As soon as I read the review on the back cover, I was sure I would not be walking out of the bookshop without Matt Hilton’s Dead Men’s Dust in my hand. My decision proved to be justified – I could hardly put it down until I finished the whole story.
Matt Hilton started up on writing after 22 years spent in private security and the police force in Cumbria, North West England. His first book, Dead Men’s Dust was published in 2009 as part of a crime thriller series featuring ex-military soldier Joe Hunter as the protagonist. Currently, he is working on his 8th Joe Hunter thriller. Hilton aspires to embody the hero in a realistic way by using his own military experiences and lending his own personal characteristics to the hero. Hunter, just like the author, always stands up against bullies, using his experience as highly skilled martial artists, but he doesn’t operate within police’s authority. ‘Some may call me a vigilante. I think I’ve just got problems to fix.’ These regularly repeated sentences imply that Joe doesn’t follow the police’s protocol; all he wants is to defeat bullies who hurt people, especially women or children, guided by his own moral laws. For this, he uses his favourite gun, the SIG Sauer. Through his adventures, he is accompanied by his old friend from military days called Jared ‘Rink’ Rington.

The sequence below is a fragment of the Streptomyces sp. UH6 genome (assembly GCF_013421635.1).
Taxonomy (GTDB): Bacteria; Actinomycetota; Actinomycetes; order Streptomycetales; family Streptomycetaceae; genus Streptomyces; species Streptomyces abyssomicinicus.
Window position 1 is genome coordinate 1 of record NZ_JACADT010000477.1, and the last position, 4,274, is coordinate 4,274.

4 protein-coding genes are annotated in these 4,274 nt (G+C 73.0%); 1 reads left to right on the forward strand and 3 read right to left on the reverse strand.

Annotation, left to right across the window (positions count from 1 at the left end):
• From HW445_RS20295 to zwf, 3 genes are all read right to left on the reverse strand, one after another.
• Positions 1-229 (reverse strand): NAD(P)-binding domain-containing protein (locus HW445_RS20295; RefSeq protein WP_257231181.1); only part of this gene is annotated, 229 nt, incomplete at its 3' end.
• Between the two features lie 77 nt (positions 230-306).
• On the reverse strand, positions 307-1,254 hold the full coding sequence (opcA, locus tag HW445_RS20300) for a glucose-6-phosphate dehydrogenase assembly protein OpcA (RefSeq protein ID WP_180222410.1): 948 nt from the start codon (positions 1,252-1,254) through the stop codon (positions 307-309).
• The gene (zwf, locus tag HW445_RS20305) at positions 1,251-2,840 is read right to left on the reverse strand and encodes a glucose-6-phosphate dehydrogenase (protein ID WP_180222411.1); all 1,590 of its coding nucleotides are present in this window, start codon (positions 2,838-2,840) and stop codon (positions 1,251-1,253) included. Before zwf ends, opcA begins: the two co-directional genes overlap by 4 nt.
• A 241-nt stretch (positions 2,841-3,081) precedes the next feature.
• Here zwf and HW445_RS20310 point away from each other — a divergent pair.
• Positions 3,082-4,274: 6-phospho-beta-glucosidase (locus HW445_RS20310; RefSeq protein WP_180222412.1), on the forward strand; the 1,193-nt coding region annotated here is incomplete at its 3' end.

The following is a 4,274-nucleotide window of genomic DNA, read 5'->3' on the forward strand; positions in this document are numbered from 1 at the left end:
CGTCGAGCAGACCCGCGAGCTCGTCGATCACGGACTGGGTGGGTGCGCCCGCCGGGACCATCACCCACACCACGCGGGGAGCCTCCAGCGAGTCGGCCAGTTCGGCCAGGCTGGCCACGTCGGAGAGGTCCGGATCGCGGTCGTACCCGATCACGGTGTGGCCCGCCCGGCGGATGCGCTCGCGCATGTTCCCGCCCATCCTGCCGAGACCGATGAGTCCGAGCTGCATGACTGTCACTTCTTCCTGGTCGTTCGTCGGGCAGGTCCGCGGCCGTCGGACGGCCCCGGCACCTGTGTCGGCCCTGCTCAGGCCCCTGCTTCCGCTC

In Dead Men’s Dust, Joe has to find his missing half-brother, John Telfer, a self-indulgent gambler who left his wife and two kids and escaped to America under mysterious circumstances. Joe along with his friend Rink takes a flight to America and starts to put together the puzzle of his brother’s disappearance. Meanwhile, John steals a car from a serial killer Tubal ‘Harvestman’ Cain who intends to kill him as payback. As the story develops, the chase for John turns into a pursuit for both John and the Harvestman. The plot takes turns with the narration of a first-person Hunter and a third-person Harvestman that prepares us for a highly thrilling denouement in the killer’s hidden place. Also, the plot has several unexpected twists that keep the readers hooked from beginning to end.
Since the centre of the book is the determined hero who always catches the bad guy, it is inevitable that the story be a bit predictable in some places. However, the supremely tense atmosphere inherent in the double-point-of-view narration and the authors’ sensuously vivid description of the last scene adds up to the story’s realistic value along with its unquestionable quality as a crime thriller.
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Paperback: 448 pages
Publisher: Hodder Paperbacks (1 Oct 2009)
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by Tótiván Anett